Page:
What is an alternator belt or drive belt?
An alternator belt is known by many names including the drive belt, fan belt, v-belt or a serpentine belt.
Made of rubber, the belt is prone to deterioration over time, and due to its position next to the engine, excessive heat and general wear will lead to a brittle drive belt that is prone to cracking.
How long should an alternator belt last?
A simple rule of thumb for the lifespan of an alternator belt is around 3–4 years.
It should be inspected at your vehicle service or whenever you have an oil change.
What does an alternator belt do?
The alternator belt’s job, or drive belt, is to transfer power from the engine crankshaft to various other components; these include the alternator (of course), the air conditioning and the power steering.
Older cars had a selection of belts to take care of these tasks, but modern cars need only one. It’s an essential part of the healthy running of your engine, so it’s imperative it’s in good condition.
In many cars, the alternator or drive belt will drive the car’s water pump and oil pump, and if these are left to fail or malfunction, it can lead to severe or fatal engine damage.
Severe engine damage can mean the end of your car’s useful life, or raise some of the most substantial costs associated with vehicle repair.
What is an alternator belt tensioner and how does this work with the alternator belt?
The belt tensioner is responsible for the tight fit of your alternator belt. If it doesn’t fit correctly, there’s a danger of it slipping and failing to perform properly.
The tensioner is a small pulley that applies pressure to the outer of the belt, ensuring smooth, reliable and consistent running.
The drive belt tensioner can be infiltrated and affected by dirt gathered from an old belt or by being thrown up from the road.
If given a chance, this dirt can penetrate the tensioner and cause it to seize—becoming ineffective and leading to unwanted damage to your engine.
What does an alternator belt replacement cost?
Typically, an alternator belt replacement cost in the UK will be around £100–£200 from a registered dealer. Other garages will charge less for a new alternator belt with prices often at around half the dealer rate.
We’re proud to say our Fixter rates to replace a worn, damaged or snapped alternator belt, are some of the most competitive you’ll find and start from £156. Simply enter your details to find out just how much you can save when you choose Fixter.
When should I change my alternator belt?
There are a few obvious telltale signs that your alternator belt isn’t doing its job correctly.
You hear unusual noises from your engine
- If you hear a squeaking sound from under the bonnet when you start your engine, or if there is a high-pitched squeak while the engine is running, there’s a good chance this is the belt slipping, and it’s a must that you replace it as soon as possible.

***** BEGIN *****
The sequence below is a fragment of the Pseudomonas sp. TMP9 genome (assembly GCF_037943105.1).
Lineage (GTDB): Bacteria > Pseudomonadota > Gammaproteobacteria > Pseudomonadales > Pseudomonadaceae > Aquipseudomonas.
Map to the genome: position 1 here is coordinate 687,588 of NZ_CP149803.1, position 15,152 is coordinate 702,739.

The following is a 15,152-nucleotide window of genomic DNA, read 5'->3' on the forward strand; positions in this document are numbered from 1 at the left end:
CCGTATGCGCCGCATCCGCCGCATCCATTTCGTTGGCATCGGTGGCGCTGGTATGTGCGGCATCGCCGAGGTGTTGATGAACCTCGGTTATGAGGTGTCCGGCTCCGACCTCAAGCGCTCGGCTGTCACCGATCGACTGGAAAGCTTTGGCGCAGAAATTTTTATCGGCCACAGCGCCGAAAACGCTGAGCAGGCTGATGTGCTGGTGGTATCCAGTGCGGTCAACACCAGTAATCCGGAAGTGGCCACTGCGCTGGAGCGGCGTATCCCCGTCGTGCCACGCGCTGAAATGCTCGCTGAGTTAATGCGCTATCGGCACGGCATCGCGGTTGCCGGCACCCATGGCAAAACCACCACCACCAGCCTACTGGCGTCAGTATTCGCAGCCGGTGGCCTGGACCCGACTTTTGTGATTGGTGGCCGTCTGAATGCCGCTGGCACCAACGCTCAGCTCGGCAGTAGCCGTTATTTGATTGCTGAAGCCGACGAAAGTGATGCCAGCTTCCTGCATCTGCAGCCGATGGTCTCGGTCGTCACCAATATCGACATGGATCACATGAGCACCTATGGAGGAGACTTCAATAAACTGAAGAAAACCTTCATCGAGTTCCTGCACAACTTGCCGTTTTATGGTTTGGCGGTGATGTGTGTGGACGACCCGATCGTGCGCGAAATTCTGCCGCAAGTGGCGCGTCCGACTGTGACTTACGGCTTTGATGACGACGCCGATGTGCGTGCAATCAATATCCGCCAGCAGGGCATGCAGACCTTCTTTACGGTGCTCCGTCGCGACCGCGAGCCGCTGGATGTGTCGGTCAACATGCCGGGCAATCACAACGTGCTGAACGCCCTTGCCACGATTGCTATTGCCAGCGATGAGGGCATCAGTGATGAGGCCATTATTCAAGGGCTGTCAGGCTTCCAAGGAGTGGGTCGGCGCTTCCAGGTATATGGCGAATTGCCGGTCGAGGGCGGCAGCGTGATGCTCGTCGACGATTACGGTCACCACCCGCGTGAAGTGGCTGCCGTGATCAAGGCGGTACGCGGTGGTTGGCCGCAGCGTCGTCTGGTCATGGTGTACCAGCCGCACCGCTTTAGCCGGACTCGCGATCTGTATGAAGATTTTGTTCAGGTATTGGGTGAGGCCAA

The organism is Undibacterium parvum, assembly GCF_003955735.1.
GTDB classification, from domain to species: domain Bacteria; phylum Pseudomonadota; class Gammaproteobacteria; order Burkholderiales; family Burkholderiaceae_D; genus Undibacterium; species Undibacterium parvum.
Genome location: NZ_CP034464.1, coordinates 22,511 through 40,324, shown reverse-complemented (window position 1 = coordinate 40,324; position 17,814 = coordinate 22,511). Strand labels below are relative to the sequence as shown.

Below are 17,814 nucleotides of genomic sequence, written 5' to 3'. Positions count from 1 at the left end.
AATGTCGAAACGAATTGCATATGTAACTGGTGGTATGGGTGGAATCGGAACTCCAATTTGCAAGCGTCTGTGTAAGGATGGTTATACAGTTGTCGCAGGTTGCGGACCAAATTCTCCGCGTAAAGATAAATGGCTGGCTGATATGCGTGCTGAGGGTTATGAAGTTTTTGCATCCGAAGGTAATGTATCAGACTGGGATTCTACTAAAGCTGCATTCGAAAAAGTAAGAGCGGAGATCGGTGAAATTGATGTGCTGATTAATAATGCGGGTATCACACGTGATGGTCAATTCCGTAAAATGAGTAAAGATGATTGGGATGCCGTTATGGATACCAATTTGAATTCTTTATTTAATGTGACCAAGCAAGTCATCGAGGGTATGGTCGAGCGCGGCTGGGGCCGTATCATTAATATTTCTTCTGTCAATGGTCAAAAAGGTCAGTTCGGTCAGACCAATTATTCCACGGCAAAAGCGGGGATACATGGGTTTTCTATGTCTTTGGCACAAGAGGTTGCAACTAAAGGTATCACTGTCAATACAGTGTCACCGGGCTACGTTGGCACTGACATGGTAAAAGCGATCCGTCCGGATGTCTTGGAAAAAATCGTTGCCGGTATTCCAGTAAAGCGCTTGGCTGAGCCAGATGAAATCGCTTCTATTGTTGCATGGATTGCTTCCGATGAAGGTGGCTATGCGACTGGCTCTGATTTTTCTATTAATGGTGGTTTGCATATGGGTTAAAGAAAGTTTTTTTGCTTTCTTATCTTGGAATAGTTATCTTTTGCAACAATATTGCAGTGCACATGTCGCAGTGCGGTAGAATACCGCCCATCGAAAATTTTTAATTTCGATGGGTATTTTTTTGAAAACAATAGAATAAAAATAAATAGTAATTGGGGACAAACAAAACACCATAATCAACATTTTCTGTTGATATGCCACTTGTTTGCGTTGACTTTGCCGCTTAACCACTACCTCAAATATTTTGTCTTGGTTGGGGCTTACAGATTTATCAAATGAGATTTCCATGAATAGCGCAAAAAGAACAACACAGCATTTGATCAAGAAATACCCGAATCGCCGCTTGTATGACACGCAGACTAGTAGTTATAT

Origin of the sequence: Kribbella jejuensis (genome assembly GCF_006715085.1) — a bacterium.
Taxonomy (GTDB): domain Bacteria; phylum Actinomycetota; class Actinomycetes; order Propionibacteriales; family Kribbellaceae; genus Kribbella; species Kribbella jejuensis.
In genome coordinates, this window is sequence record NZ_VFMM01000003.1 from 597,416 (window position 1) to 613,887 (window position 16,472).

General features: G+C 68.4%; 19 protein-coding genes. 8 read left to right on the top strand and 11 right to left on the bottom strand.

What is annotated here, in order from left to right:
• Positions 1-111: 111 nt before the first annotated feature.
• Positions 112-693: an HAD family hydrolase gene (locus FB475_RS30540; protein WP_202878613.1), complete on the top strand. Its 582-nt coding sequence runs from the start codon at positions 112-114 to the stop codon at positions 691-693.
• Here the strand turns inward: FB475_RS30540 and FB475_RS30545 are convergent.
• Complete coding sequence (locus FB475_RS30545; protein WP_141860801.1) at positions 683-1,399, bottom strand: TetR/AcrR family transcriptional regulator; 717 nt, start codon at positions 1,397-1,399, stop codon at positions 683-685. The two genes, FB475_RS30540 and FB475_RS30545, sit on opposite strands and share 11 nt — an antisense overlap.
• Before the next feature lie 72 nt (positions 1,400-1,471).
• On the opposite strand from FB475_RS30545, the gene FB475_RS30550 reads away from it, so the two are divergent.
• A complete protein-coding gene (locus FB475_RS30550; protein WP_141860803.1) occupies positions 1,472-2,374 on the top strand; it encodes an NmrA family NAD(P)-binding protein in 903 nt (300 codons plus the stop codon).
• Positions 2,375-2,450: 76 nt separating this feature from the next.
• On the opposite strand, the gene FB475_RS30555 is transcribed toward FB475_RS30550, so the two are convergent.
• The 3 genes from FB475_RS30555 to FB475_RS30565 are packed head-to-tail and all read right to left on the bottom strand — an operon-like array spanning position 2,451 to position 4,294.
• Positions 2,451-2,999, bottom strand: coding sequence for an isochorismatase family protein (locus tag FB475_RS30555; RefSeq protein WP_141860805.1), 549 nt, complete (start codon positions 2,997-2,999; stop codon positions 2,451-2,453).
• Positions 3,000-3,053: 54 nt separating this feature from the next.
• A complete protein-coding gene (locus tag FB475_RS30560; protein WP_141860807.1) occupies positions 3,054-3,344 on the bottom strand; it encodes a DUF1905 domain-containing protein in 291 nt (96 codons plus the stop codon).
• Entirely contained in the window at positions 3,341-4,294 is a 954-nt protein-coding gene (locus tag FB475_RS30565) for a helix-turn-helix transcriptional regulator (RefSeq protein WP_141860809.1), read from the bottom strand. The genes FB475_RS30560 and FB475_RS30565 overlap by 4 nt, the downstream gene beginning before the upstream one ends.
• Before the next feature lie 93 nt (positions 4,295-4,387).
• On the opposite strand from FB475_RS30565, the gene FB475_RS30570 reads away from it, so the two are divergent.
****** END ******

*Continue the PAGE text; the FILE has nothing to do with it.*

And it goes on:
You can see the visual clues associated with wear and damage
- Any fraying, cracking or loose play in any of your engine’s rubber belts should alert you to poor conditioned parts that will inevitably lead to mechanical problems.
- If the belt wobbles or moves excessively when the car engine is running, then it’s usually because the tensioner spring is weak or damaged. A faulty tensioner will result in additional wear to your alternator belt, shortening its lifespan and lead to severe damage and escalating costs.
Other signs that could point to alternator belt issues
- If your car stalls regularly, or the engine refuses to turn over, it could be down to a slipping or broken alternator belt.
- If any of the vehicle’s accessories cease to function or the headlights and interior lights flicker or operate much dimmer than usual, then this could be down to the alternator or its drive belt too.
- If you feel your car’s steering is heavier than normal, this could be due to a lack of power transferred to the power-steering system, and could also be down to the improper performance of your alternator belt.
- If your engine temperature warning light or battery warning light is illuminated, then it’s a sure sign of a fault that needs attention. Both of these can be related to alternator belt malfunctions so don’t take any chances and check them out immediately.
Don’t take any risks with a faulty alternator belt
Your alternator belt might not look like one of the most important components of your engine’s operation, but the role of every car’s drive belt is, as previously mentioned, paramount to the healthy performance of your car’s engine.
Failure to spot when it’s on its way out or not quite performing up to scratch can ultimately lead to a seized engine brought on by a failed water pump or another integral part of the system.
Regular care of this simple component can save the excessive costs associated with engine repair or replacement—and both are likely results from choosing to ignore a simple part of your regular car maintenance care and observation.